I have a confession. I’m not good with numbers. In fact, it was a stats class in college that convinced me to change majors to ag journalism. So, in this blog, we’re going to talk about numbers. Selection indices, to be exact.
Actually, Matt Spangler is going to do the talking. Spangler, who is very good with numbers, is a beef geneticist at the University of Nebraska Lincoln and one of the speakers at a King Ranch Institute for Ranch Management symposium on genetics recently in Denver. The lectureship, sponsored by Neogen, was held in Colorado through a partnership among KRIRM, Colorado Cattlemen’s Association and Colorado State University.
The symposium was a day-and-a-half long and very well worth the time. I’ll have more articles as time goes by.
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For now, let’s look at economic selection indices. How many of you have taken up a bull sale catalog and, with EPD thresholds in mind, circled the bulls you’re interested in and crossed out the bulls that don’t meet one or more of your baseline EPD levels? Probably everybody.
But Spangler asks how many good bulls did you pass by because they didn’t meet one of your EPD thresholds, but excelled in others? The guilty need not come forth.
Spangler says economic selection indices are easy to use and interpret and most importantly, are economically driven. So traits get more weight if they’re larger drivers of profit.
The other nice thing about indexes is they inherently take into account the genetic relationships among traits, he says. That’s good. It can also be very bad if you use the wrong index.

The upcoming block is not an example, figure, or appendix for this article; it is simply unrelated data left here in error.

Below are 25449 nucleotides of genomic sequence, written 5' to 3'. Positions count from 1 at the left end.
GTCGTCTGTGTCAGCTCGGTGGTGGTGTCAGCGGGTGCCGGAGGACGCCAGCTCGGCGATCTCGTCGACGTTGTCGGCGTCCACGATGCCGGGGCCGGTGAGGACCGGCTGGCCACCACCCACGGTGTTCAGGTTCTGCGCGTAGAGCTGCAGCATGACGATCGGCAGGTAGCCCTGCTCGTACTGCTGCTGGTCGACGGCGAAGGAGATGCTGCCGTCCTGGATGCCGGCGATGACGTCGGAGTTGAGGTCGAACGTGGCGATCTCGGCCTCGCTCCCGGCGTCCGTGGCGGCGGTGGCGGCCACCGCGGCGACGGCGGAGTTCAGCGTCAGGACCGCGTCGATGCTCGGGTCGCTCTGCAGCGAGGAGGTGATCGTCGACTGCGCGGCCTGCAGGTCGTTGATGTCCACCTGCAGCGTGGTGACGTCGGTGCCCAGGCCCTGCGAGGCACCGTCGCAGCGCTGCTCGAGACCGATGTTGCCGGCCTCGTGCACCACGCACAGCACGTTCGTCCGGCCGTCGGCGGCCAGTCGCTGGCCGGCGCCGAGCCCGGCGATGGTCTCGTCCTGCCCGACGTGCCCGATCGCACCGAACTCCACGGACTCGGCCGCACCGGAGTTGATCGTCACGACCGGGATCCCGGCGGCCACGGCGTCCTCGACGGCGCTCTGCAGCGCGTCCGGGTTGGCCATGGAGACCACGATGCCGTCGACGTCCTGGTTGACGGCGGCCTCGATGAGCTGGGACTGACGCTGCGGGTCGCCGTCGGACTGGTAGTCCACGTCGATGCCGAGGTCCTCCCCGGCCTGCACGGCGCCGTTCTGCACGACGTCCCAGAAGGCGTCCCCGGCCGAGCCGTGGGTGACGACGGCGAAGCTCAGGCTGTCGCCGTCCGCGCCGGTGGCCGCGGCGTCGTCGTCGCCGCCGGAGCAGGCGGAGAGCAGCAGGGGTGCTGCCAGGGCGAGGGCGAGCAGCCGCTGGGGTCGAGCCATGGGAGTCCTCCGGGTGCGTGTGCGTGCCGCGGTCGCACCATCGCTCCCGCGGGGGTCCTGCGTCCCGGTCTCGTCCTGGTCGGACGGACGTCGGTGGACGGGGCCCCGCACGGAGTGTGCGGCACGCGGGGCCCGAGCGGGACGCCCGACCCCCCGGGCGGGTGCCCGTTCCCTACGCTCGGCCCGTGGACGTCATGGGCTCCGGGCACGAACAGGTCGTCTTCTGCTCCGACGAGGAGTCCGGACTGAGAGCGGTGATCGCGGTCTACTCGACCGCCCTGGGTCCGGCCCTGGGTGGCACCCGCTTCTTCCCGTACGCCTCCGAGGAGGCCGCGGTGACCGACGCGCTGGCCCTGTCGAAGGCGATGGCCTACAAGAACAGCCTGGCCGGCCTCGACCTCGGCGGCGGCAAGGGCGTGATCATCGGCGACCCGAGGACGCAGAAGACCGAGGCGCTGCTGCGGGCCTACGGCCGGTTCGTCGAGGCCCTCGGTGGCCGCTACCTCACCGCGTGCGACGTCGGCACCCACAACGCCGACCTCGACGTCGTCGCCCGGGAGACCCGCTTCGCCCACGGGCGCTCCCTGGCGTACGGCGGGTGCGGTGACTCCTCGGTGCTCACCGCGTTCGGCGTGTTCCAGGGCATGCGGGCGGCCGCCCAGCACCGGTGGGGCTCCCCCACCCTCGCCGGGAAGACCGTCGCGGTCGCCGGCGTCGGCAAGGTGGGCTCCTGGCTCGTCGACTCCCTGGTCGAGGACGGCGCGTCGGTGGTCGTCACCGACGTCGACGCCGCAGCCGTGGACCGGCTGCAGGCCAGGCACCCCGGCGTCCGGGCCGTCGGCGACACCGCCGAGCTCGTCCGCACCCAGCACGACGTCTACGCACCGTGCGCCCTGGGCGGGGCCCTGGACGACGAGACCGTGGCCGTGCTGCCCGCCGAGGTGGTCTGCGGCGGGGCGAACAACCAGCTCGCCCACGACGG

“If you think about growth traits--mature cow weight, birth weight, weaning weight, yearling weight—they're obviously not independent. These early traits are not independent of mature cow weight.
“That means if I select to increase weaning weight, if that's my revenue source and I also keep back replacement females, there is a tendency over time that the heifers I'd kept back are going to be larger in terms of mature cow size. I have now pitted revenue, weight of calf at sale or weaning, against cost, which is increasing the cow size and increasing maintenance energy requirements.
"And so how can I reasonably try to select for these few things together in an economic framework? And that's what a selection index allows us to do.”
So if you’re a terminal breeder, selecting an index like the Angus $Beef or $B is exactly what you should do. “But there's a whole lot of commercial bull buyers that don't fit that, but they still use $B to rank bulls they buy,” Spangler says.
“And it's inappropriate because of replacement heifers. Dollar beef will put a lot of emphasis on carcass traits, carcass weight. And so as a consequence, the heifers they keep back will tend to be larger at maturity.” And because it’s a growth index, it doesn’t take into account female fertility.
So study those indexes carefully and know what traits they take into account.